Micronesia encompasses some 161 islands strung across the western Pacific near New Guinea. Stretching across more than 27 degrees of latitude and 44 of longitude, the constituent land masses ---including coral atolls and volcanoes --- are diverse geologically, climatically and ecologically. The steepest and wettest of the islands, such as Pohnpei and Kosrae, feature tumbling rivers, often broken with waterfalls, that are some of Micronesia's most sought-after natural attractions.
The largest of the Micronesian islands is Pohnpei, which reaches 2,595 feet in its interior highlands---the greatest elevation in the archipelago. Precipitation in the mountains is high---up to 838cm per year---and feeds over 40 rivers falling to the coast. Those streams create a number of waterfalls in their negotiation of Pohnpei's steep gradient, including Sahwartik and Liduduhnlap falls, some of which are popular hiking destinations.
A 2007 study by four scientists based in Palau, Australia and the United States showed significant sedimentation at the mouth of the Enipein watershed on Pohnpei. The river empties into a lagoon bounded by a barrier reef, and a good proportion of the alluvial sediments remain near the mouth. The researchers observed lower biodiversity and mud-choked habitats in the coral reefs nearest the head of the lagoon. The 10-square-mile Enipein, which features outstanding biodiversity and habitat variety, has witnessed an upsurge in road construction and logging associated with development and plantations. Landslides have increased in the watershed, which, coupled with these human activities, results in greater sediment discharge in the rivers. Fluctuations in rainfall are rapidly mirrored by streamflow in the Enipein basin.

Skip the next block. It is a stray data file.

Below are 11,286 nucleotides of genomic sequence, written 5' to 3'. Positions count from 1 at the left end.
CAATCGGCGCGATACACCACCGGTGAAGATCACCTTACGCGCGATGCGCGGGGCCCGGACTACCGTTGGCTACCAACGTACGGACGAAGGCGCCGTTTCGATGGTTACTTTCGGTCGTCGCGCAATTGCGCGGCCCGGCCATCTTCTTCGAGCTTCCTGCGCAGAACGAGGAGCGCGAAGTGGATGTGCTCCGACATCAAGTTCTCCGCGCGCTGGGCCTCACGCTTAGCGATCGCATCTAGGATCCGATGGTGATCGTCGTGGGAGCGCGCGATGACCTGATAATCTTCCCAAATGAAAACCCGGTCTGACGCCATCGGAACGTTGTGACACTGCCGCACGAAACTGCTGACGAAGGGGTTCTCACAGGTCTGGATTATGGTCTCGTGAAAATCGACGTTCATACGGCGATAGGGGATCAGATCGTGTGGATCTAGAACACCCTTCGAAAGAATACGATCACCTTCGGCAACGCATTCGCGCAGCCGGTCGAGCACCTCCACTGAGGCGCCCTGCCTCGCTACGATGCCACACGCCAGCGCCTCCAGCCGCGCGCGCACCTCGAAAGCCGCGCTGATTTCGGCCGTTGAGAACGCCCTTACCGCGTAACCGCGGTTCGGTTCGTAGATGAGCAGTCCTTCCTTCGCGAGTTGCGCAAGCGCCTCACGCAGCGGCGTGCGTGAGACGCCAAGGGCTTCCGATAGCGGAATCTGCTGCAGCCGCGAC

Kosrae is the easternmost of the Caroline Islands and the second-largest in Micronesia; like Pohnpei, its mountainous terrain induces impressive precipitation---over 200 inches of rain a year---and is swathed in rainforests. The Finkol River drains 2,064-foot Mount Finkol, Kosrae's highest point and popular with trekkers.
Fringing some of the Micronesian estuaries and lagoons, especially parts of the Caroline and Gilbert islands, are mangrove swamps. Reflecting the broad geographic extent of the archipelago, individual mangrove species within these swamps varies across the region, with greatest diversity in the Belau islands of the Western Carolines. A mangrove swamp envelops a major confluence in the Enipein watershed above its coastal lagoon; within the basin is the Epinein Marine Park and Mangrove Sanctuary. The mouths of the Finkol, Menka and Falwe rivers also support extensive mangrove forests.